You have to learn how to delegate effectively. We tend to only delegate responsibility but we don’t delegate authority. That means someone who is responsible, but they also have the authority to make the decisions. Everyone you delegate should have 95% authority in that position. Don’t worry if people make a mistake. They will. It’s inevitable. You just need to be prepared to coach and guide them when that happens.

And so that’s a very short lesson on how I took BNI literally from my garage to a global organization. This is all part of the “Garage to Global” material from a recent BNIpodcast that I’m working on for a future book. There’s more to come. I will be posting the second and third blogs of this three-part series later in the month.

Vibrant Community

Creating a Vibrant Community Around Your Company by Robert Skrob

I’ve asked Robert Skrob to write another guest blog for my site.  Robert is also the author of “Retention Point, which I highly recommend.  He previously shared the topic of “The New Customers Experience” on my blog.  Today, he is sharing the topic of “Creating a Vibrant Community Around Your Company”. Read closely – Robert is truly an expert.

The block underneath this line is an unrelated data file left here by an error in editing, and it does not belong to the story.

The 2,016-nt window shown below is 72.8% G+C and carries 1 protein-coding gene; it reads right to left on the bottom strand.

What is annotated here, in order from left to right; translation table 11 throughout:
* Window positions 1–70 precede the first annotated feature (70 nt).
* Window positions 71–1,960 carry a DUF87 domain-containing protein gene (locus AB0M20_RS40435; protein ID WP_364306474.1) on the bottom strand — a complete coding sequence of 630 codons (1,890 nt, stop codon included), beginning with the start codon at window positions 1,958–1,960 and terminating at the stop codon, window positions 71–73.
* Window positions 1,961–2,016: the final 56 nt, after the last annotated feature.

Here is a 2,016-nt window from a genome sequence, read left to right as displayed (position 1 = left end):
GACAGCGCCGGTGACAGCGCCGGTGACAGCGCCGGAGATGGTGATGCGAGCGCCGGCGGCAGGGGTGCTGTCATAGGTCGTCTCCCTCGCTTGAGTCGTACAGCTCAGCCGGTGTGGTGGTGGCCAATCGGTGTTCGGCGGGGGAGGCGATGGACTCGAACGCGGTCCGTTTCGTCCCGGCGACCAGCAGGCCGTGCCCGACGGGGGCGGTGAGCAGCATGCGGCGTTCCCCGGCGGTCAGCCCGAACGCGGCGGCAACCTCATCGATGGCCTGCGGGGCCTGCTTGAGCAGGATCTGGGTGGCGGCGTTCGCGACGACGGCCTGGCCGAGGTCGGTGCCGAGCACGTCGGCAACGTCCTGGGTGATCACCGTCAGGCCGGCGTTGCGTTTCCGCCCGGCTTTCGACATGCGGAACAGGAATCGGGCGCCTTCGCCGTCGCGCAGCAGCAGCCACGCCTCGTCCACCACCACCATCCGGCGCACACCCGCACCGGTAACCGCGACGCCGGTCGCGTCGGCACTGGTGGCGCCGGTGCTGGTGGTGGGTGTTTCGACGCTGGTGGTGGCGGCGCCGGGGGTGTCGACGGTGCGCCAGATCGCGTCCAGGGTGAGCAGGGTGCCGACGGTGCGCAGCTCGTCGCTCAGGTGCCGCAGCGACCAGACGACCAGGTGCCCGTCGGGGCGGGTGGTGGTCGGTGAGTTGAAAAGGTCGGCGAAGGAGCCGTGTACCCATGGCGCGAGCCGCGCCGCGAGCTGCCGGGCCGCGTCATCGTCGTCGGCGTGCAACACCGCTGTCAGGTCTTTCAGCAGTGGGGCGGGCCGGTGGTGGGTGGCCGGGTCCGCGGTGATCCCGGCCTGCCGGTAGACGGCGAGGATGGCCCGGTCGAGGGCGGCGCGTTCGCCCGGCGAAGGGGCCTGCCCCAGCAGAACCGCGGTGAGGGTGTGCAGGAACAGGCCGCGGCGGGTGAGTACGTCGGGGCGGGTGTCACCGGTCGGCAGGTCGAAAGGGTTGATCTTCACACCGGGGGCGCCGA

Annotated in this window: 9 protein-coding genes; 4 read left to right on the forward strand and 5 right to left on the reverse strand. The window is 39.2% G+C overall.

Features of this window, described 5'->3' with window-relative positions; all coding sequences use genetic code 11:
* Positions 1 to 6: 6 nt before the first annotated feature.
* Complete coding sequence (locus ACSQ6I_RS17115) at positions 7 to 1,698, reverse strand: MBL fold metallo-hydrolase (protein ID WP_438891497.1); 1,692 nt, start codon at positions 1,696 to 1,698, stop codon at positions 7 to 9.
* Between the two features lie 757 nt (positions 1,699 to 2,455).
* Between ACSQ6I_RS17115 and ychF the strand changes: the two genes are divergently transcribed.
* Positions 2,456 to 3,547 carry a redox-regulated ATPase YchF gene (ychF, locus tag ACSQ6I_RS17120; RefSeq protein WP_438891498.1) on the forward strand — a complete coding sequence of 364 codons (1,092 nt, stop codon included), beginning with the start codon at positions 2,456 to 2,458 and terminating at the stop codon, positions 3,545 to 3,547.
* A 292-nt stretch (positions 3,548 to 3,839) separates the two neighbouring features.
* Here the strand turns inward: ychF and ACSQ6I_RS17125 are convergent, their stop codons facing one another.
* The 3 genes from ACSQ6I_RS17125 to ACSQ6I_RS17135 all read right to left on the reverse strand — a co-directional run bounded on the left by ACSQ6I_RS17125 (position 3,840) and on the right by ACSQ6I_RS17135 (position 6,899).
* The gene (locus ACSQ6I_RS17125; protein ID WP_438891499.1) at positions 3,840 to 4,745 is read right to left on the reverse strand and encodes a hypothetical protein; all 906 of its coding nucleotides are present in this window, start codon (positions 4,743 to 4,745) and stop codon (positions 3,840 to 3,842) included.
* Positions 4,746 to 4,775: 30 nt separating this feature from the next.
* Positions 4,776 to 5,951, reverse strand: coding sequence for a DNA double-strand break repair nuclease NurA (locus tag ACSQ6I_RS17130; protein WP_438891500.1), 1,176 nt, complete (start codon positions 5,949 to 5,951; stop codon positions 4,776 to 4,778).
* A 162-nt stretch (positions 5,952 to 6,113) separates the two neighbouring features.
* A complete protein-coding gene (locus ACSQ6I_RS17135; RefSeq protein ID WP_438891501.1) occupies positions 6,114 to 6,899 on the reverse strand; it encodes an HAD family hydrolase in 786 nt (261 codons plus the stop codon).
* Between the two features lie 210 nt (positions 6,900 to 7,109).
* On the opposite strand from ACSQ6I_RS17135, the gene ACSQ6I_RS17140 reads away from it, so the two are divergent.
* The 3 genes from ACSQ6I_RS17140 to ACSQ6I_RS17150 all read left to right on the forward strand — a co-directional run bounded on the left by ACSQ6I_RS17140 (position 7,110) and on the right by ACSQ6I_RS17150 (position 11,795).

Creating a Vibrant Community Around Your Company

What if you had 45 percent of the available customers within your market?

The mutual fund company, The Vanguard Group, does just that. More than 45 percent of the money flowing into mutual funds today goes into a Vanguard managed fund.

You’d think they wouldn’t need to do much for their customers. Since they specialize in index traded, set-it-and-forget-it type investment vehicles, you’d think they wouldn’t need to communicate with their members. In fact, the opposite is true. The Vanguard Group has one of the most vibrant customer tribes in the investment world, and it’s a large part of their success.

The term “Boglehead” may not mean much to you, but I’ve been a Boglehead since 1991. Actually, we weren’t called Bogleheads then; instead, we were known as “Vanguard Diehards.”

While I pursued my master’s degree in accountancy from Florida State University, I wrote a paper about index fund investing. Mind you, this was during the big recession of 1990-1992. Through my research, I discovered that fewer than 30 percent of the professionally managed mutual fund companies beat the S&P 500 index in any one year. And a much smaller percentage could beat the index over a period of five or 10 years.